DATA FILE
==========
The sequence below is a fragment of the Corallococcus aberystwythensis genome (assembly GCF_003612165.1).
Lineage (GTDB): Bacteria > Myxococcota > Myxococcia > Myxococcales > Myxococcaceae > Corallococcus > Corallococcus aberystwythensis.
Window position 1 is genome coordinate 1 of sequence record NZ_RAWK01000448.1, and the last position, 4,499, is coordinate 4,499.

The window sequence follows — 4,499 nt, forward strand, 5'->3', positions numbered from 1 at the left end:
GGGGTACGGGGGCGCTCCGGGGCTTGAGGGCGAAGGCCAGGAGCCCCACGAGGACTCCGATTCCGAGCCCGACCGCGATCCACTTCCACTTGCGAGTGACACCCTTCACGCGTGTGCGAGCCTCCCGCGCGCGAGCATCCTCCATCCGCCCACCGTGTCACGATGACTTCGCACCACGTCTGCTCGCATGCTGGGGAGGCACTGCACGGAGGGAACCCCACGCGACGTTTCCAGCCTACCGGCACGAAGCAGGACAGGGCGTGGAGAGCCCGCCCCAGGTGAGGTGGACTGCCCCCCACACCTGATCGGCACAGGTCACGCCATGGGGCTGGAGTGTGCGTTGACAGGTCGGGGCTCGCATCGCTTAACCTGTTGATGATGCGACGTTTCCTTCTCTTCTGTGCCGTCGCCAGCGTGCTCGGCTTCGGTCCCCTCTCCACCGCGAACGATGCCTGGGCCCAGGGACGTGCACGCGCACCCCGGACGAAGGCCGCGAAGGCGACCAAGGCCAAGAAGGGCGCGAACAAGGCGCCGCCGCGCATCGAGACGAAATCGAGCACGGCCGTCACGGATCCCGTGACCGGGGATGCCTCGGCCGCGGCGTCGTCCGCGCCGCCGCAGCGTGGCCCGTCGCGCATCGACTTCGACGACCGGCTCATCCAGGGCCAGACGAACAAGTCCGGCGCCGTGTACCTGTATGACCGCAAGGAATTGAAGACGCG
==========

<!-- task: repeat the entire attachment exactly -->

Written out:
The sequence below is a fragment of the Corallococcus aberystwythensis genome (assembly GCF_003612165.1).
Lineage (GTDB): Bacteria > Myxococcota > Myxococcia > Myxococcales > Myxococcaceae > Corallococcus > Corallococcus aberystwythensis.
Window position 1 is genome coordinate 1 of sequence record NZ_RAWK01000448.1, and the last position, 4,499, is coordinate 4,499.

The window sequence follows — 4,499 nt, forward strand, 5'->3', positions numbered from 1 at the left end:
GGGGTACGGGGGCGCTCCGGGGCTTGAGGGCGAAGGCCAGGAGCCCCACGAGGACTCCGATTCCGAGCCCGACCGCGATCCACTTCCACTTGCGAGTGACACCCTTCACGCGTGTGCGAGCCTCCCGCGCGCGAGCATCCTCCATCCGCCCACCGTGTCACGATGACTTCGCACCACGTCTGCTCGCATGCTGGGGAGGCACTGCACGGAGGGAACCCCACGCGACGTTTCCAGCCTACCGGCACGAAGCAGGACAGGGCGTGGAGAGCCCGCCCCAGGTGAGGTGGACTGCCCCCCACACCTGATCGGCACAGGTCACGCCATGGGGCTGGAGTGTGCGTTGACAGGTCGGGGCTCGCATCGCTTAACCTGTTGATGATGCGACGTTTCCTTCTCTTCTGTGCCGTCGCCAGCGTGCTCGGCTTCGGTCCCCTCTCCACCGCGAACGATGCCTGGGCCCAGGGACGTGCACGCGCACCCCGGACGAAGGCCGCGAAGGCGACCAAGGCCAAGAAGGGCGCGAACAAGGCGCCGCCGCGCATCGAGACGAAATCGAGCACGGCCGTCACGGATCCCGTGACCGGGGATGCCTCGGCCGCGGCGTCGTCCGCGCCGCCGCAGCGTGGCCCGTCGCGCATCGACTTCGACGACCGGCTCATCCAGGGCCAGACGAACAAGTCCGGCGCCGTGTACCTGTATGACCGCAAGGAATTGAAGACGCG